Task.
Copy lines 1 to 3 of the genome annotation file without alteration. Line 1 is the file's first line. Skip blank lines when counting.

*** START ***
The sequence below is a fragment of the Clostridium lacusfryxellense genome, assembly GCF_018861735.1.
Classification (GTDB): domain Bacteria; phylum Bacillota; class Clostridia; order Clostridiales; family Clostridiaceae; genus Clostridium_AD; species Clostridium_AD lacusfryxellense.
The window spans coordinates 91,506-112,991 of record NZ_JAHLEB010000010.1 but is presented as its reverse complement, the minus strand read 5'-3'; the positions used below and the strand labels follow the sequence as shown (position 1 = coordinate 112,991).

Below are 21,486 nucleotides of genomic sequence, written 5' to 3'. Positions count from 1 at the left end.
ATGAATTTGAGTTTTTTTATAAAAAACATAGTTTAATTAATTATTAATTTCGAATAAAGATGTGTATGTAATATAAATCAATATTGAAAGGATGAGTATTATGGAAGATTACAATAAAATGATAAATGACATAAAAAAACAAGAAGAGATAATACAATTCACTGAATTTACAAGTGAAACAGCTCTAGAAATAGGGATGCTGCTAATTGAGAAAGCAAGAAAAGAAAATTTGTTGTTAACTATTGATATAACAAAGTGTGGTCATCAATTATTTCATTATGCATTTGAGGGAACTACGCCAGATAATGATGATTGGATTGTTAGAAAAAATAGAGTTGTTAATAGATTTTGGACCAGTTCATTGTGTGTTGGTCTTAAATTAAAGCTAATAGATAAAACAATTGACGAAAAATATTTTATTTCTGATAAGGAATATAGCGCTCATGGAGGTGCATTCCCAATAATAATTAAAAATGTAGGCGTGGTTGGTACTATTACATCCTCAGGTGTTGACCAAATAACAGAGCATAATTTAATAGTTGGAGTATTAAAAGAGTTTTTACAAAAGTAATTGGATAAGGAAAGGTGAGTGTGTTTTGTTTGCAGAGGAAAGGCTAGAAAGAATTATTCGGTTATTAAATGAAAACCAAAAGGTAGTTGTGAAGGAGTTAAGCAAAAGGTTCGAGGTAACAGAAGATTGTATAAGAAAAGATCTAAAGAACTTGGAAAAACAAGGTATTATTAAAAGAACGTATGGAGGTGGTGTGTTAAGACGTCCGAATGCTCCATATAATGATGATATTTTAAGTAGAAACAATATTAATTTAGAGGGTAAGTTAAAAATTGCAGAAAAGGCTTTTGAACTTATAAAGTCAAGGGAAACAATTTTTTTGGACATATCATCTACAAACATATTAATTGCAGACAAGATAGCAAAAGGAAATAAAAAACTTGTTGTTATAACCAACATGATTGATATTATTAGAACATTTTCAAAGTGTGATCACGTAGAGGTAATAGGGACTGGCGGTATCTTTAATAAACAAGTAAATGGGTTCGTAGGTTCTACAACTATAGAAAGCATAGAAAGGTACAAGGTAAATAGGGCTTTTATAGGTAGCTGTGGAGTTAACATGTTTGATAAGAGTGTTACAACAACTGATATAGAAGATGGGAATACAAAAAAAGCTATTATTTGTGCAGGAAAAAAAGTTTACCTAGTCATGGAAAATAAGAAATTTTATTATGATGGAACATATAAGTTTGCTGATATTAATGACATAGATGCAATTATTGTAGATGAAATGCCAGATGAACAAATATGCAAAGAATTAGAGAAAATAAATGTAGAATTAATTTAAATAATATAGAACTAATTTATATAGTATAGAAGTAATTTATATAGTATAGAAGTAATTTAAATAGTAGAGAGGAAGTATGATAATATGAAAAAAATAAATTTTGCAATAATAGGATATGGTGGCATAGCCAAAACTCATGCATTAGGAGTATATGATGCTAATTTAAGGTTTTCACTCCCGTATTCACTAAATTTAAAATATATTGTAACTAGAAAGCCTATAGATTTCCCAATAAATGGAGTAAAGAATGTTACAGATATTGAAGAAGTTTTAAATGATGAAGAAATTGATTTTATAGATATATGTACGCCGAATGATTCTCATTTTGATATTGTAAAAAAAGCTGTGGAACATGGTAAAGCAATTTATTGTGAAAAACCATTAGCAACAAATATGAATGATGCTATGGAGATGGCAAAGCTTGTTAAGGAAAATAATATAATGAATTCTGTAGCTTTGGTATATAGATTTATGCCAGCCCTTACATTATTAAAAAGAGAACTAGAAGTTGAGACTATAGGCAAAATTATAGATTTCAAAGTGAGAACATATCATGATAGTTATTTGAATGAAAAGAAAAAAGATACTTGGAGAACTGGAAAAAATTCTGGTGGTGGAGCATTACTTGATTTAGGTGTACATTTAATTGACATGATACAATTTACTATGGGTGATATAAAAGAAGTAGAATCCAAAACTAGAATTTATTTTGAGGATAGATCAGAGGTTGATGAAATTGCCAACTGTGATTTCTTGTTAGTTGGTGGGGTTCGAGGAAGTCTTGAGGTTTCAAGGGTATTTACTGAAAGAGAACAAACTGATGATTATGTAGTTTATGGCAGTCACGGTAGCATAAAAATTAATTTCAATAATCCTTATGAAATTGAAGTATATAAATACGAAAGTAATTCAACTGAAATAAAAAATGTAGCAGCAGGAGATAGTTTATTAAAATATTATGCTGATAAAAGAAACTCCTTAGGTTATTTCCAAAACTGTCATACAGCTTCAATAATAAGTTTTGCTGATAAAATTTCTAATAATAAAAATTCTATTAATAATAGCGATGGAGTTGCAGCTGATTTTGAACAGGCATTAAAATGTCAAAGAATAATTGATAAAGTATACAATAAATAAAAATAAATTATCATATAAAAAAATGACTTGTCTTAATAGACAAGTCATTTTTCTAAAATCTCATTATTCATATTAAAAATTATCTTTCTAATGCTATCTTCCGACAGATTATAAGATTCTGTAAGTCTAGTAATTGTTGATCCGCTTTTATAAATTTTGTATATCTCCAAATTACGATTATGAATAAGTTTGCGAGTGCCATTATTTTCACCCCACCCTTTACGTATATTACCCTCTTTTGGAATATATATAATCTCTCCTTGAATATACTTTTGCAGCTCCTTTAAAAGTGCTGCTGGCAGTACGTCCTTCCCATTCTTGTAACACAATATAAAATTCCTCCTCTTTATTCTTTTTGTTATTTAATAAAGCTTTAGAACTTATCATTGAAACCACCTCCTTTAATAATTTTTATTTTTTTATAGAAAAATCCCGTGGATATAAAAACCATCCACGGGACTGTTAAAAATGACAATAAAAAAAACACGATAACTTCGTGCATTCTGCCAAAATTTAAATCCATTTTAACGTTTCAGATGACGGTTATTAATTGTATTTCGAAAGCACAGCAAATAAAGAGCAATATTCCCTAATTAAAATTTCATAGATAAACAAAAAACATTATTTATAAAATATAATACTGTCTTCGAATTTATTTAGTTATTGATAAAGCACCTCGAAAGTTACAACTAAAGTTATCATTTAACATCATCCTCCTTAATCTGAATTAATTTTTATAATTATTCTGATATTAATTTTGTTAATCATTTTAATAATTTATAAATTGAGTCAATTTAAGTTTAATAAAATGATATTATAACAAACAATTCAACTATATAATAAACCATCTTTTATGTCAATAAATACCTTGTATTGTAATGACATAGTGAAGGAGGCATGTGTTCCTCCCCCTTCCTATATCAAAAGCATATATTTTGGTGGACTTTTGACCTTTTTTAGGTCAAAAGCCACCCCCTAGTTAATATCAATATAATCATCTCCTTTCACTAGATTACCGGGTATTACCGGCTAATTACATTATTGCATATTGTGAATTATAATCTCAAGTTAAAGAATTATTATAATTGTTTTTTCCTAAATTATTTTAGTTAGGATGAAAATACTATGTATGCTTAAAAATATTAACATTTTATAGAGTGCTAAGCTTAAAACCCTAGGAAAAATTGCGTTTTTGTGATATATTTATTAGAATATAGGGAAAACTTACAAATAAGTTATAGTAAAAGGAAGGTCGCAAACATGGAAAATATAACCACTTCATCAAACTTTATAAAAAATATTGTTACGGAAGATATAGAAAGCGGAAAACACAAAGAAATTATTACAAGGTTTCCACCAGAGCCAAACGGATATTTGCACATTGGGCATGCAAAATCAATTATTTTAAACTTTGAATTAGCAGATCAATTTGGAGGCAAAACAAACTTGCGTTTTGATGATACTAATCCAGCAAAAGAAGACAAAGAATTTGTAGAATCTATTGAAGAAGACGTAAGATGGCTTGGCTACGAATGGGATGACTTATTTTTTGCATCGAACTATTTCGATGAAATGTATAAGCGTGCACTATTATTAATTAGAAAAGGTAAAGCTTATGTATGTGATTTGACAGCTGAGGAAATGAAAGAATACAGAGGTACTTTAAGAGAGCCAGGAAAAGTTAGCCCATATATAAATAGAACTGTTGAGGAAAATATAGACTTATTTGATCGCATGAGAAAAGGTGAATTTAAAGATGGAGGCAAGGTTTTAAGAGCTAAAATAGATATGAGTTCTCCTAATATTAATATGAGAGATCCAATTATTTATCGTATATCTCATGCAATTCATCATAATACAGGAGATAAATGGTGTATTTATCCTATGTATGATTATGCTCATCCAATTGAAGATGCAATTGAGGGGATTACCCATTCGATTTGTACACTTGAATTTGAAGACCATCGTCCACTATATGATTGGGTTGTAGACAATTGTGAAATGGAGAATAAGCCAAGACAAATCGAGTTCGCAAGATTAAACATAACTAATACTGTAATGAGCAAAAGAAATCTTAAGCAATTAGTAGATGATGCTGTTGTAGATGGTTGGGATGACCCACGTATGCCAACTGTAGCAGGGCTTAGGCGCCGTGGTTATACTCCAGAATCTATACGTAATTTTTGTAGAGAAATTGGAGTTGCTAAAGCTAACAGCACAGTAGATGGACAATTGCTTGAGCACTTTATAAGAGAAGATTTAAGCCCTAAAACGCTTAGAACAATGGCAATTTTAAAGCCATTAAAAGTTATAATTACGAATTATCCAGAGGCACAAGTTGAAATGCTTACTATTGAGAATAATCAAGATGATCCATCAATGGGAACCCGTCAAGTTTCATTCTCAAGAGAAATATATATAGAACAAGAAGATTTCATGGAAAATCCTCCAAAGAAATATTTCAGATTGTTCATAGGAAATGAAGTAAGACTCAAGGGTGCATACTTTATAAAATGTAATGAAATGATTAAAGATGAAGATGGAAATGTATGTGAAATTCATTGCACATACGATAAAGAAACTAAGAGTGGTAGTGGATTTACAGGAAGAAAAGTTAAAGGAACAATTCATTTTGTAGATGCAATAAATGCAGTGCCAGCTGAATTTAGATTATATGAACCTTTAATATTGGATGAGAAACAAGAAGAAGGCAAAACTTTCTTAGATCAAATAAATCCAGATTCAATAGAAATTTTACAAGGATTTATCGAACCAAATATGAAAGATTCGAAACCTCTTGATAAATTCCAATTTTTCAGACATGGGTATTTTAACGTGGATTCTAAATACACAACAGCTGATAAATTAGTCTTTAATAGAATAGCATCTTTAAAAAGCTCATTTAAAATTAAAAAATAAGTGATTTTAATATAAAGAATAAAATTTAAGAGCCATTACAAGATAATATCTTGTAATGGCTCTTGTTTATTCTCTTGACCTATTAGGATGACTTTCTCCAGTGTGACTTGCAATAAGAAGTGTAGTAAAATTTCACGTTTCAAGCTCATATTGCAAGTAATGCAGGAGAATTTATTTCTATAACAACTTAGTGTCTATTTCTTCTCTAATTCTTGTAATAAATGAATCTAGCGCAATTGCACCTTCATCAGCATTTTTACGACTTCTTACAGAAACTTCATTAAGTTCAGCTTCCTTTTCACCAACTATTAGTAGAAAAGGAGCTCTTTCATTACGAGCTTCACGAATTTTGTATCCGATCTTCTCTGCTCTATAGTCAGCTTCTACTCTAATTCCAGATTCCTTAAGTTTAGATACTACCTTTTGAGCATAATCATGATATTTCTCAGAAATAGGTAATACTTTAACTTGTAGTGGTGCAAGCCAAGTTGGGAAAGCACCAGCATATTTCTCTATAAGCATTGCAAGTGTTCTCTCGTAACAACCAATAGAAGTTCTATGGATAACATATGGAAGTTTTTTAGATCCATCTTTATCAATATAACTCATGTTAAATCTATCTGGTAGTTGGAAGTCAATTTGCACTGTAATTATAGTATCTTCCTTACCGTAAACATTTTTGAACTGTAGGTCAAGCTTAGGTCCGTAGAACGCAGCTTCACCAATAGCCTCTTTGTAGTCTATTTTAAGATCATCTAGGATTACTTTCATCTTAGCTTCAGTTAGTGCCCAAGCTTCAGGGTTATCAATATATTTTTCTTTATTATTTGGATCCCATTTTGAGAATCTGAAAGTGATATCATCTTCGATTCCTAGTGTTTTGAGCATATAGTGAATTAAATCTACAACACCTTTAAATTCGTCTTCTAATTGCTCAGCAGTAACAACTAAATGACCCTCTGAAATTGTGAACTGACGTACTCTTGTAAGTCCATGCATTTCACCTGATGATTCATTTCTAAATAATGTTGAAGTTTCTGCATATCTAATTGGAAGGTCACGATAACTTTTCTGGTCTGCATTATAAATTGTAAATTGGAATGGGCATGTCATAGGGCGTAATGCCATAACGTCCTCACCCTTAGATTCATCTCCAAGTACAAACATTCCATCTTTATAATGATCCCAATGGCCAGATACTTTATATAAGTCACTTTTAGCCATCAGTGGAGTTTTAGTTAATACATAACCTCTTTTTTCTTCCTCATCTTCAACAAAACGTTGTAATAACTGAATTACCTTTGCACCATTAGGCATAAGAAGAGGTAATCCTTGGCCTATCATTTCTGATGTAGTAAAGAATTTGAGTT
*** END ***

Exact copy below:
The sequence below is a fragment of the Clostridium lacusfryxellense genome, assembly GCF_018861735.1.
Classification (GTDB): domain Bacteria; phylum Bacillota; class Clostridia; order Clostridiales; family Clostridiaceae; genus Clostridium_AD; species Clostridium_AD lacusfryxellense.
The window spans coordinates 91,506-112,991 of record NZ_JAHLEB010000010.1 but is presented as its reverse complement, the minus strand read 5'-3'; the positions used below and the strand labels follow the sequence as shown (position 1 = coordinate 112,991).